US 5671800 A
Process and apparatus for continuous casting of metal strip in which a layer of liquid parting agent, and any solid detritus contained therein, is completely removed from a casting surface of a rotating belt after contact with the metal, and in which a new layer of liquid parting agent is applied to the casting surface thereafter and prior to renewed contact with the molten metal. The removal of used parting agent and the application of fresh helps to present the formation of surface blemishes and defects on the cast metal strip product. Such blemishes and defects can also be minimized by using an injector having a flexible tip used to inject the molten metal onto the casting surface and preferably one or more spacers to create a gap between the tip and the casting surface itself. The spacer is preferably a screen of wire strands orientated to minimize disruption of the new layer of liquid parting agent applied to the casting surface. By avoiding disruption of the new layer of liquid parting agent, surface blemishes on the cast product are minimized. The invention also relates to the molten metal injector having a flexible tip and optionally provided with spacer elements.
1. A molten metal injector for use in a continuous casting machine having at least one moving casting surface of varying surface shape onto which surface molten metal is injected by said injector, the injector comprising:
a pair of spaced refractory members and a pair of side members, said members having inner faces forming an injector channel with an upstream metal entry portion and a tip containing a downstream metal outlet;
said channel tapering inwardly from said metal entry portion towards said metal outlet to form a throat adjacent to said tip and said refractory members flaring outwardly from said throat to said metal outlet to an angle in the range of 1°to 8°;
said refractory members and side members being at least in part flexible such that the tip in the outlet region, in use, conforms under a metallostatic load to a surface shape of said at least one moving casting surface.
2. An injector according to claim 1 further comprising at least one spacer positioned at said tip to bear, in use, against said at least one casting surface and to maintain a predetermined separation between said discharge outlet and said casting surface to prevent flash back of molten metal between said tip and said casting surface.
3. An injector according to claim 2 wherein said at least one spacer comprises a wire screen having intersecting wires arranged longitudinally and transversely of said casting surface, and in which only the longitudinal wires project from upper and lower surfaces of the screen to avoid perturbations in a layer of parting agent applied on the casting surface that result in deterioration of surface appearance of a strip of solidified metal produced by said apparatus.
This is a continuation of application Ser. No. 08/278,849 filed Jul. 22, 1994, now U.S. Pat. No. 5,636,681.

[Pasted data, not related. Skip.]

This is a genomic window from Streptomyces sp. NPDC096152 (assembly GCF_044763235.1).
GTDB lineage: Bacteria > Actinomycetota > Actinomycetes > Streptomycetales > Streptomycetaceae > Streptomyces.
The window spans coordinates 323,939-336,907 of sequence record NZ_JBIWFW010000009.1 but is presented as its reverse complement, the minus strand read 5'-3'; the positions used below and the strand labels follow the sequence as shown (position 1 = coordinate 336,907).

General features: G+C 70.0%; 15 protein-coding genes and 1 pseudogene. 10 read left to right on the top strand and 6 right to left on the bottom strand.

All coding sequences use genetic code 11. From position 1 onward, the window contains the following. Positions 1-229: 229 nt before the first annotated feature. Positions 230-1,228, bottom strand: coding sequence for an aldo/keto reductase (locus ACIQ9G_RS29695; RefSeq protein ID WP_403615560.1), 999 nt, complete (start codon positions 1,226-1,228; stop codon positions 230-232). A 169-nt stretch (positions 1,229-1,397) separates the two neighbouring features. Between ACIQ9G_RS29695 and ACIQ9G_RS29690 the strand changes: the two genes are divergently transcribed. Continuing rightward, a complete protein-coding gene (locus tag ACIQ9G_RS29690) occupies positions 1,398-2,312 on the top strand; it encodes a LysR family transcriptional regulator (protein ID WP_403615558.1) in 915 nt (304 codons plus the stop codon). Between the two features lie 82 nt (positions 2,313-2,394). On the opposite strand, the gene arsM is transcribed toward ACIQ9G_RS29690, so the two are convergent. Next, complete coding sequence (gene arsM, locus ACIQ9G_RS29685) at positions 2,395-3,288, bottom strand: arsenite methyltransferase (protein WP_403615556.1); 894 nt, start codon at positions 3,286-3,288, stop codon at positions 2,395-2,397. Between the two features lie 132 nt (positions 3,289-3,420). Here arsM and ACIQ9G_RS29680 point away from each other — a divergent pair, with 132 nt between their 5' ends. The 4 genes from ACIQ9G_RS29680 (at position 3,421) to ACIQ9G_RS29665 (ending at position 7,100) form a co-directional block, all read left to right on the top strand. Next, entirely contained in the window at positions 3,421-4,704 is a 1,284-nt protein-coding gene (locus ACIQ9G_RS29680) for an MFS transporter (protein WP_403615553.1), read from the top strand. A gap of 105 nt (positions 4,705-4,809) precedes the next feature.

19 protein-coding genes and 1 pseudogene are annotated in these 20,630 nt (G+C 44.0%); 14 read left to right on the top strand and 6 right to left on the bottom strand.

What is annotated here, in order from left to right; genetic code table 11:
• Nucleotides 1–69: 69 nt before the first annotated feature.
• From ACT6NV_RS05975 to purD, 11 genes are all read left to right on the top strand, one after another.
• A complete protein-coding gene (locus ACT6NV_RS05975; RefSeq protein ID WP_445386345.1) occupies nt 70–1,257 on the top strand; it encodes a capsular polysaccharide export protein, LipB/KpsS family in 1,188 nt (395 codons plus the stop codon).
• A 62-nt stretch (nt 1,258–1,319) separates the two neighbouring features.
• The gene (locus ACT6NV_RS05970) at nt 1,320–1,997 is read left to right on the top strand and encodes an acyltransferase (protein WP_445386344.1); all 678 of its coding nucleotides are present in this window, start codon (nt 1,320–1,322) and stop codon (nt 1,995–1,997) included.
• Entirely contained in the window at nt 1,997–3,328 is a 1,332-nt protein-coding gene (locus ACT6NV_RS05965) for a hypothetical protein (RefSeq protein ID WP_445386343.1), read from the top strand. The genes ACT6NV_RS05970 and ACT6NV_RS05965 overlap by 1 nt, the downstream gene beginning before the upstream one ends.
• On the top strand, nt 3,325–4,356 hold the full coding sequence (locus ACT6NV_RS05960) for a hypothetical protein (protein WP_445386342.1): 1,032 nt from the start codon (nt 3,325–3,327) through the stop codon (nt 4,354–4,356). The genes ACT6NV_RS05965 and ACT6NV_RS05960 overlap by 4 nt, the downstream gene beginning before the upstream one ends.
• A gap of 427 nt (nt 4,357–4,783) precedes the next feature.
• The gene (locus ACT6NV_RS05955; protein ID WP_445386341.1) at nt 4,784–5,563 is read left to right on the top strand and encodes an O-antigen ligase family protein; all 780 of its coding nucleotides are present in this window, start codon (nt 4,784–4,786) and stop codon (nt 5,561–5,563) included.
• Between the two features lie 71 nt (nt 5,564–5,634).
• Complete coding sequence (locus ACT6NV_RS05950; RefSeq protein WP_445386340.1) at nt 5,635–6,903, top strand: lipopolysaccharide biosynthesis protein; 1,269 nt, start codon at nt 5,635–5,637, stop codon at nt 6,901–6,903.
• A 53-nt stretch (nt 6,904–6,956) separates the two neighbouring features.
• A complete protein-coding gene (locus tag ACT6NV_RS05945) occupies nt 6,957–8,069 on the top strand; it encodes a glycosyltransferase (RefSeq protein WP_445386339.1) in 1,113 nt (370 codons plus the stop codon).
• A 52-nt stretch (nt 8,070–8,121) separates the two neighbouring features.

I FIELD OF THE INVENTION
This invention relates to a process and apparatus for continuously casting metal strip. More particularly, the invention relates to the continuous casting of metal, such as aluminum (including aluminum alloys), copper, steel or other metals using one or more moving surfaces in the form of heat conducting belts, rolls, wheels or caterpillar block and in particular are conveniently constituted by a pair of flexible heat-conducting bands or belts, such as metal belts in twin belt casters.
II DESCRIPTION OF THE PRIOR ART
Although the continuous casting of metal strip has been under development for many years, and many improvements have been made (see for example improvements to guiding, stabilizing and cooling in twin belt casting apparatus in U.S. Pat. No. 4,061,177 to Sivilotti), difficulty is still encountered in obtaining finished metal products of high surface quality at economical prices.
A particular problem is that the surface appearance of the cast products is easily degraded due to several factors encountered during the casting process. For example, a parting layer is normally applied to the casting surfaces to permit the cooled product to be separated from the casting surfaces. However, if the parting layer is not applied very uniformly, different areas of the surface of the product may have different appearances. Moreover, after contact with the molten metal, the surfaces of the casting surfaces may become contaminated with detritus from the metal and parting agent, and the presence of such material may affect the appearance of the product.
Surface problems can also be caused as the molten metal is applied to the moving casting surfaces. This is usually achieved by means of an injector that extends over the operating width of the casting surfaces, but, problems arise unless the injector is spaced from the moving casting surface by a precise small distance. However, methods of maintaining such a distance without contact with the moving casting surface are not very accurate, are not sufficiently reliable (due to mechanical and thermal distortions which can permit metal flashback for example) and methods using contacts with the moving casting surfaces usually disrupt the layer of parting agent applied to the casting surface or cause premature solidification of the metal in the injector due to heat transfer to the belt.
There is accordingly a need for improvements in such casting processes and apparatus to overcome such defects in the finished products and such unreliability of operation.